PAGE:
Words of limitation that can connote with equal force a structural characteristic of a product or a process of manufacture are interpreted as structural limitations by default.

| April 10, 2018

In Re Nordt Development Co., LLC

February 8, 2018

Before Moore, Taranto, and Stoll. Opinion by Stoll.


The Federal Circuit vacates and remands a decision of the Patent Trial and Appeal Board (“Board”) affirming the Examiner’s rejection of claims 1 and 14 of U.S. Patent Application No. 13/241,865 (the ‘865 application). Specifically, the Federal Circuit held that the Board erred in construing “injection molded” limitations in claims 1 and 14 of the ‘865 application as process limitations with no patentable weight.


The ‘865 application is directed to an elastic knee brace having a framework (106) and a hinge (108) with a strut (112) and arm components (114,116), as shown below:








Claim 1 of the ‘865 application is shown as below:

  1.  A support for an area of a body that includes a hinge joint, comprising:

a)  a hinge mechanism comprising an injection molded strut component and injection molded first and second arm components;

b)  an elastically stretchable frame work injection molded about the strut and arm components of the hinge mechanism, the framework being configured to extend across the hinge joint of the area of the body, and the framework defining a flexible, elastically stretchable web of elastomeric interconnecting members,

The specification describes that the framework and strut components may be integrally formed from different elastomeric materials using multi-step injection molding.

The Examiner cited U.S. Patent. No.  6,238,360 (“Gildersleeves) to reject claims 1 and 14 of the ‘865 application. Gildersleeve teaches a knee brace with a sleeve (12) containing a stiffener (22) having a connector portion (40) which connects a proximal (36) and a distal (38) portion, as shown below:










Gildersleeve teaches that the sleeve may be formed of any desirable fabric and the stiffener may be contained within a sheath (24) formed by stitching material to the sleeve. Gildersleeve does not disclose that the sleeve or any other components thereof are formed by injection molding.

In confirming the Examiner’s rejection, the Board held that the sleeve, connector, and proximal and distal portions in Gildersleeve correspond with the framework, strut component, and arm components respectively in ‘865 application. Furthermore, regarding the “injection molded” limitation, the Board presumed “injection molded” to be a process limitation in a product-by-process claim, and then required Nordt to rebut its presumption by explaining the specific structural limitation provided by “injection molded.” The Board then found that Nordt failed to explain the specific structural limitation imparted by “injection molded,” and accordingly declined to accord “injection molded” any patentable weight.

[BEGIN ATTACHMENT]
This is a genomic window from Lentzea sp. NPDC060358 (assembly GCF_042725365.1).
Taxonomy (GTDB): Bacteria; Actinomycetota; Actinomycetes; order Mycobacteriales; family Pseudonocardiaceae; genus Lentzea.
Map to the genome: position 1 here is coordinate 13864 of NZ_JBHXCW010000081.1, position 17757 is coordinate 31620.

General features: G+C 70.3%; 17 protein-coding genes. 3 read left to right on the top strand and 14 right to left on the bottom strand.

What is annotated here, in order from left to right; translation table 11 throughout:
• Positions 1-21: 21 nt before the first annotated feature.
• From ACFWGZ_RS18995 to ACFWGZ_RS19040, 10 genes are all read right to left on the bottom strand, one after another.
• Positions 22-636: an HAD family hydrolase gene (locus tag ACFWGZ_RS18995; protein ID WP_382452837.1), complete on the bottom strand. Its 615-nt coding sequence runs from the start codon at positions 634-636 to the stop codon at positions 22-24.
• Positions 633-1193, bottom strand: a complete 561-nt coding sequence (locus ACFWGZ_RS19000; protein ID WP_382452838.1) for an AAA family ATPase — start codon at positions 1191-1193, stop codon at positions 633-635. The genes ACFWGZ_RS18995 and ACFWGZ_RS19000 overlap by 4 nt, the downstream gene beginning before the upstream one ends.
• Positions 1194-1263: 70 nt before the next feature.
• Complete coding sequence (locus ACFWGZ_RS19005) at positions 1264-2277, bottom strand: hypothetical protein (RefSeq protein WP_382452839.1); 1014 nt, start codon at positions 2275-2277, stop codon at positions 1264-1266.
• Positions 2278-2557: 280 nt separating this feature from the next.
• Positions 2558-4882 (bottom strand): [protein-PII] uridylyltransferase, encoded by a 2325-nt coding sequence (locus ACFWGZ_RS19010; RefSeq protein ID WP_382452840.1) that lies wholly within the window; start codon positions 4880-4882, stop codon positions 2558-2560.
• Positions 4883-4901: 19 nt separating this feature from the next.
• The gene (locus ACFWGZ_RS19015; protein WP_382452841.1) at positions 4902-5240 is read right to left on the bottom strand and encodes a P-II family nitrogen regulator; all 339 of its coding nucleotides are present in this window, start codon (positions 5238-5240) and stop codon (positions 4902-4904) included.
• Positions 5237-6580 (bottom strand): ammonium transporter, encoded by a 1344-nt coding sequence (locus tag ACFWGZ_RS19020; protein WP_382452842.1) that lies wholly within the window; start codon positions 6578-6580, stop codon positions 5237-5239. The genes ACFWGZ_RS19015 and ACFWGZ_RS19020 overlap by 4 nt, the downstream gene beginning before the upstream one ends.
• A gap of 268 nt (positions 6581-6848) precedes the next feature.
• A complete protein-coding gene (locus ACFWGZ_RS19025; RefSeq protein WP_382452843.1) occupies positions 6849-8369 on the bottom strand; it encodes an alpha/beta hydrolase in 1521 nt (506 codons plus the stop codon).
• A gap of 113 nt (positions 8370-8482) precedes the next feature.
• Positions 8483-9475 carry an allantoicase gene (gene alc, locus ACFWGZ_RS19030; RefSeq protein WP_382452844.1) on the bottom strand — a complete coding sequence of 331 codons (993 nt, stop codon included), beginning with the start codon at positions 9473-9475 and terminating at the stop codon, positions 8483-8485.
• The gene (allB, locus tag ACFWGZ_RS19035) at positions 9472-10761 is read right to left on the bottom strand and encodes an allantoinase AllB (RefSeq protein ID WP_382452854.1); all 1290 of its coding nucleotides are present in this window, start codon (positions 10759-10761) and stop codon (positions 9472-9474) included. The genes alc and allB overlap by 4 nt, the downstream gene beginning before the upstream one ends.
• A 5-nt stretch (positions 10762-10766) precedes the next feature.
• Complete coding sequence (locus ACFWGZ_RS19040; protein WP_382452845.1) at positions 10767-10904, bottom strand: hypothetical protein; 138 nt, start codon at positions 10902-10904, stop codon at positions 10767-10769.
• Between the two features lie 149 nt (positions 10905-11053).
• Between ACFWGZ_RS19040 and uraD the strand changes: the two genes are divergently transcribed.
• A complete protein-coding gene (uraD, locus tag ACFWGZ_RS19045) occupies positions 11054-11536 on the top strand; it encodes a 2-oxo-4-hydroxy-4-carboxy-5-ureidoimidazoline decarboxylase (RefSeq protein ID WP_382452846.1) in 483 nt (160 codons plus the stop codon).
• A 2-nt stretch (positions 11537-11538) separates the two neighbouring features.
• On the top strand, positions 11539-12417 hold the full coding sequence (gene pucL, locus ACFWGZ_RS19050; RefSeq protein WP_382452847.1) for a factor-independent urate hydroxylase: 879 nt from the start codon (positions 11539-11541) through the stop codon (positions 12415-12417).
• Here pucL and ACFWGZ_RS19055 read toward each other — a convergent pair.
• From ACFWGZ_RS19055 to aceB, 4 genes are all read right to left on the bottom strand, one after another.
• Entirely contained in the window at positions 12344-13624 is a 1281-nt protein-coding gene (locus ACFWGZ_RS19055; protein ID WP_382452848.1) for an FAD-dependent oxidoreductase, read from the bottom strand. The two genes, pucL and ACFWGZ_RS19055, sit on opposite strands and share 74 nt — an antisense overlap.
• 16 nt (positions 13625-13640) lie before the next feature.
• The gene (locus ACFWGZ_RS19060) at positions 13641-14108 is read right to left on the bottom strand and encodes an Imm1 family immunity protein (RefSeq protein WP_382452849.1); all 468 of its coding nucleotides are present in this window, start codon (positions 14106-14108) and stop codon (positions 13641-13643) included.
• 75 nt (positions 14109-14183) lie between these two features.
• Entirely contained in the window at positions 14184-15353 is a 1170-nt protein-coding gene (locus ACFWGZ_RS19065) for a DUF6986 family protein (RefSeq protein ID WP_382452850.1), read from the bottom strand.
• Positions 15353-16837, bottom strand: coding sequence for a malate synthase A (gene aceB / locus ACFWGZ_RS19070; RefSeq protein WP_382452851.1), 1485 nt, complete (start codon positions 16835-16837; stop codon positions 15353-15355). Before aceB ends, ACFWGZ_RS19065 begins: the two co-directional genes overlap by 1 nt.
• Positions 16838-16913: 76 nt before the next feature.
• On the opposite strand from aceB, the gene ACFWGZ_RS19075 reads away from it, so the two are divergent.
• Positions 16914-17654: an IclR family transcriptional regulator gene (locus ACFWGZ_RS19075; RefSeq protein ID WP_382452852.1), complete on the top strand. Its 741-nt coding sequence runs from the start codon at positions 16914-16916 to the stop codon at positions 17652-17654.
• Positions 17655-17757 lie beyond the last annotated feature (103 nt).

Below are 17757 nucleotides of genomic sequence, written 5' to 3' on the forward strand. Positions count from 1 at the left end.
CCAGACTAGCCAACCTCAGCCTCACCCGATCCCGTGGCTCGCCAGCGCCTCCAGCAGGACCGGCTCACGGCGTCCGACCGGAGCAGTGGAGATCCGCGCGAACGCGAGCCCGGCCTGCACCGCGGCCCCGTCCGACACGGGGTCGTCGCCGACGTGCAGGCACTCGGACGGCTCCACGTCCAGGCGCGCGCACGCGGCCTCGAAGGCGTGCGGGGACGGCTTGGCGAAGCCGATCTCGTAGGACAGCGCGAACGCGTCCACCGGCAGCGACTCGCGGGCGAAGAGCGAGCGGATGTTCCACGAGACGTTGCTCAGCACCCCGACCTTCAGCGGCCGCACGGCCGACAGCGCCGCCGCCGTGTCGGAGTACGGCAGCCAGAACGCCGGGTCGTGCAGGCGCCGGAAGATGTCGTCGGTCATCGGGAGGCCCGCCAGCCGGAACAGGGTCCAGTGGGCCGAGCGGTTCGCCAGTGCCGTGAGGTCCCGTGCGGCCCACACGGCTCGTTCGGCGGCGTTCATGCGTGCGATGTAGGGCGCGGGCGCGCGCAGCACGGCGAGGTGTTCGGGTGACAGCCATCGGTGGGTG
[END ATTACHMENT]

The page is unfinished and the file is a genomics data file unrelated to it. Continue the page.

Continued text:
The Federal Circuit held that the Board erred in presuming “injection molded” to be a process limitation, and that the Board confounded two somewhat distinct inquiries-the first being whether “injection molded” is a process or structural limitation, and the second being the precise meaning of the limitation if structural.

As to the first inquiry, first, the Federal Circuit held that “injection molded” connotes structure. Specifically, the Federal Circuit found that there are clear structural differences between the knee brace made with injection-molded components in the ‘865 application and the knee brace made with fabric components in Gildersleeve. Furthermore, the specification demonstrates that “injection molded” at least connotes an integral structure. Then, the Federal Circuit cited numerous prior cases holding that the limitation that is as capable of being construed as a structural limitation such as “interbonded one to another by interfusion,”  “inter-mixed,” “ground in place,” “press fitted,” “etched,” “welded,” “superimposed,” “chemically engraved,” and “a molded plastic” as a structural, rather than process, limitation. “Words of limitation that can connote with equal force a structural characteristic of the product or a process of manufacture are commonly and by default interpreted in their structural sense, unless the patentee has demonstrated otherwise.”

As to the second inquiry, the Federal Circuit agreed with the Board that Nordt failed to persuasively or precisely explain what structural limitation is imparted by “injection molded” limitation. Nordt only argued that “injection molded” is “used to describe the structural relationship between the framework and the strut and arm components” in its appeal brief. However, the Federal Circuit held that the structural nature of “injection molded” can be gleaned from the plain claim language and the specification itself. Thus, the Federal Circuit remands for the Board to construe the “injection molded” limitation.

Take away:

  1. In drafting a product claim, it is beneficial to include process limitations, especially when it is difficult to describe characteristics of the product.
  2. If during prosecution, the Examiner accords no patentable weight to a so-called “process limitation” in a product claim, Applicants can rebut the Examiner’s rejection by clearly describing what the structure this process limitation can impart to the product.

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